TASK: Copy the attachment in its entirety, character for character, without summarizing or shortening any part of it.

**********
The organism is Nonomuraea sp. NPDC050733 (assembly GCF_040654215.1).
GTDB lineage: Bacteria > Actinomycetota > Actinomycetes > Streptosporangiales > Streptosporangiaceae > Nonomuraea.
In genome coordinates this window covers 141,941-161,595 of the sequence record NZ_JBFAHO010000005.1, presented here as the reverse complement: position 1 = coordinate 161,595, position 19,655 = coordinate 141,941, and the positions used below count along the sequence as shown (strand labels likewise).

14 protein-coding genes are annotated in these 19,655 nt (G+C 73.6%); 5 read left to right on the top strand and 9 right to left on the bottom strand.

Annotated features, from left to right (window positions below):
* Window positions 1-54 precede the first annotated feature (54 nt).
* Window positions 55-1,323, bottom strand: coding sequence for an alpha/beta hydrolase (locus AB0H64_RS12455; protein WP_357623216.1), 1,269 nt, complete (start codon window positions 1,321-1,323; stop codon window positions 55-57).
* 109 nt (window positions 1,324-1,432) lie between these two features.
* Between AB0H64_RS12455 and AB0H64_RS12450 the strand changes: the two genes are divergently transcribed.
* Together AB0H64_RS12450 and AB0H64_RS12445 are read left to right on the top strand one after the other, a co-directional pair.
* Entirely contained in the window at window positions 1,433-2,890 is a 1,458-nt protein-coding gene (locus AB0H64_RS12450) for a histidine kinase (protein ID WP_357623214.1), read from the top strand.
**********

The organism is Nonomuraea sp. NPDC050733 (assembly GCF_040654215.1).
GTDB lineage: Bacteria > Actinomycetota > Actinomycetes > Streptosporangiales > Streptosporangiaceae > Nonomuraea.
In genome coordinates this window covers 141,941-161,595 of the sequence record NZ_JBFAHO010000005.1, presented here as the reverse complement: position 1 = coordinate 161,595, position 19,655 = coordinate 141,941, and the positions used below count along the sequence as shown (strand labels likewise).

14 protein-coding genes are annotated in these 19,655 nt (G+C 73.6%); 5 read left to right on the top strand and 9 right to left on the bottom strand.

Annotated features, from left to right (window positions below):
* Window positions 1-54 precede the first annotated feature (54 nt).
* Window positions 55-1,323, bottom strand: coding sequence for an alpha/beta hydrolase (locus AB0H64_RS12455; protein WP_357623216.1), 1,269 nt, complete (start codon window positions 1,321-1,323; stop codon window positions 55-57).
* 109 nt (window positions 1,324-1,432) lie between these two features.
* Between AB0H64_RS12455 and AB0H64_RS12450 the strand changes: the two genes are divergently transcribed.
* Together AB0H64_RS12450 and AB0H64_RS12445 are read left to right on the top strand one after the other, a co-directional pair.
* Entirely contained in the window at window positions 1,433-2,890 is a 1,458-nt protein-coding gene (locus AB0H64_RS12450) for a histidine kinase (protein ID WP_357623214.1), read from the top strand.